Instead, Navy racked up a 21-point halftime lead before increasing its lead to 35. Never was a game with a lopsided score so evenly played at the line of scrimmage. Five snaps represented the difference on a day when the Army gray sank because of short but significant lapses in concentration.
Snap number one: Corey Anderson dropped an easy touchdown pass on the game's very first drive. Snap number two: Wesley McMahand fumbles at the Army 6, setting up a Navy touchdown that breaks the game open.
Snap number three: Mike Viti fumbles at the Navy 1 with the Black Knights on the verge of narrowing a 21-point lead to 14 midway through the third quarter.
Snap number four: Navy converts a 4th and 4 by an achingly small margin, as Zerbin Singleton barely gains an alley and falls forward to move the chains by half a yard, setting up a touchdown for the Midshipmen.
Snap number five: Owen Tolson's punt is blocked, translating into yet another seven points for Navy a few short plays later.
This wasn't a blowout in the true sense. Army's best defensive strength was superior to Navy's foremost offensive strength. It was an inability to perform on offense and special teams that destroyed the Black Knights in this game. Five snaps were enough to rob Army of 14 points while giving Navy 21 points. Add 14 and 21, and you have 35, the final margin of Saturday's game in the home of the Baltimore Ravens. If you add a Reggie Campbell kickoff return and an improbable 51-yard field goal, you could say that seven snaps led to a 45-point differential in this game. That's almost unheard of at any level of football, but on one afternoon, the Black Knights were left wondering how so few plays could possess such a large impact.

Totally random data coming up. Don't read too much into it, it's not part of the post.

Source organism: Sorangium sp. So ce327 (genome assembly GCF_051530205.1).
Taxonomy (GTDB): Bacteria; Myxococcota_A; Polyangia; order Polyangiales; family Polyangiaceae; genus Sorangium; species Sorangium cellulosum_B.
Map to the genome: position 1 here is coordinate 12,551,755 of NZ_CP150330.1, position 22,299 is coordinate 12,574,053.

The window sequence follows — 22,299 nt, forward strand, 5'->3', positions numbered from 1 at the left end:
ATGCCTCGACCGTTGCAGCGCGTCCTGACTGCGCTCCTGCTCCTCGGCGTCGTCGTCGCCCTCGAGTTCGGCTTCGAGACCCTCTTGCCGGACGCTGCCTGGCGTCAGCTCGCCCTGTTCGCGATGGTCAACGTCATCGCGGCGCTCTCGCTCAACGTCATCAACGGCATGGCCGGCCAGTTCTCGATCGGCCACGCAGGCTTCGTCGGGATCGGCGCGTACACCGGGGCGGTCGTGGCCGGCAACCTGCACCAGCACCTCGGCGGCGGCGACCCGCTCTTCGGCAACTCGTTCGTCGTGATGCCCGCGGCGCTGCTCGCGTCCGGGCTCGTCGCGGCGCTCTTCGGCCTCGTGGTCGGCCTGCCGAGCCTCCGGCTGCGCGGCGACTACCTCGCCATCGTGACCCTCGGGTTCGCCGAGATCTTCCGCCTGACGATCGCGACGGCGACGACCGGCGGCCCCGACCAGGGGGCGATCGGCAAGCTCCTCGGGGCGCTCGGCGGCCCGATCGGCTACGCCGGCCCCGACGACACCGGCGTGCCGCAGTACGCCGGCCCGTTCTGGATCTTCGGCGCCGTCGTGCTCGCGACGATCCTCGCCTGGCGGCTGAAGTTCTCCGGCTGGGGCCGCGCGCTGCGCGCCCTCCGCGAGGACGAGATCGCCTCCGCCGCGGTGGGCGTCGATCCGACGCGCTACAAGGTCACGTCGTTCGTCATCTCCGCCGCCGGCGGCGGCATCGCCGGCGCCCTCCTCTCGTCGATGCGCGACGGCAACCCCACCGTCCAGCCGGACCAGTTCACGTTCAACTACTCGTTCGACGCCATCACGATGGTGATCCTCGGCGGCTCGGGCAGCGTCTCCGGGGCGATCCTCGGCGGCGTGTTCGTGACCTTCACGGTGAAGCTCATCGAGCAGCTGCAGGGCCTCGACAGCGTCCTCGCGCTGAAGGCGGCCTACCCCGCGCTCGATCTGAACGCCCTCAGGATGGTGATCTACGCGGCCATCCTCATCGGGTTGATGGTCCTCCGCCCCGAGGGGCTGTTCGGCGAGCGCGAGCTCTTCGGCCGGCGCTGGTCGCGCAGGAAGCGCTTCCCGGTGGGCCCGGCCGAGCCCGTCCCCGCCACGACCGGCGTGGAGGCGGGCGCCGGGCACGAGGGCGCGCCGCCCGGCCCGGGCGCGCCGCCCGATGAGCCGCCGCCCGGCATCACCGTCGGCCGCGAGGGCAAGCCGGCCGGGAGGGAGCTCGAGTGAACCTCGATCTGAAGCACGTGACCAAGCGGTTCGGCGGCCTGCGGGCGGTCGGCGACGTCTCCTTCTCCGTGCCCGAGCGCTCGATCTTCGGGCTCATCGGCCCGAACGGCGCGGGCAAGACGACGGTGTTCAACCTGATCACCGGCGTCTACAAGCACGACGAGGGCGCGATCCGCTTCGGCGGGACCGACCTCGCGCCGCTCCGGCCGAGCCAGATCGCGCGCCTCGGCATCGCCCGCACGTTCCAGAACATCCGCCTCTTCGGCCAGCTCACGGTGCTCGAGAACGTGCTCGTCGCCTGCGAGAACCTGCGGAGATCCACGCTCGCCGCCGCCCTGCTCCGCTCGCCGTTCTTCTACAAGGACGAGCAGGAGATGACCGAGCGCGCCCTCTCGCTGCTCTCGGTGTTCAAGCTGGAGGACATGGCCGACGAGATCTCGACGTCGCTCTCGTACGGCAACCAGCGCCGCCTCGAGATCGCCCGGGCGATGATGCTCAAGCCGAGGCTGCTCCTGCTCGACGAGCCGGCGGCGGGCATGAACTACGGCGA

Army's effort was hardly deficient; in fact, the fight and resolve displayed by Stan Brock's bunch was better than it had been in the past. Mistakes--big ones, and at the worst possible time--overwhelmed this ballclub, which is discovering what Navy felt when Army always seemed to pull out close wins in the 1990s. This decade, it's the Navy who's gettting the gravy.
Future seasons--with this kind of determination and defensive excellence--could lift Army to victory against the rival from Annapolis. There's a lot to like about the energy that's a part of the Army program. But in future seasons, the Black Knights need to find better football technicians who can execute with precision and polish, especially in money situations. Without prime performances from clutch playmakers, Army will continue to find itself on the losing side of this rivalry.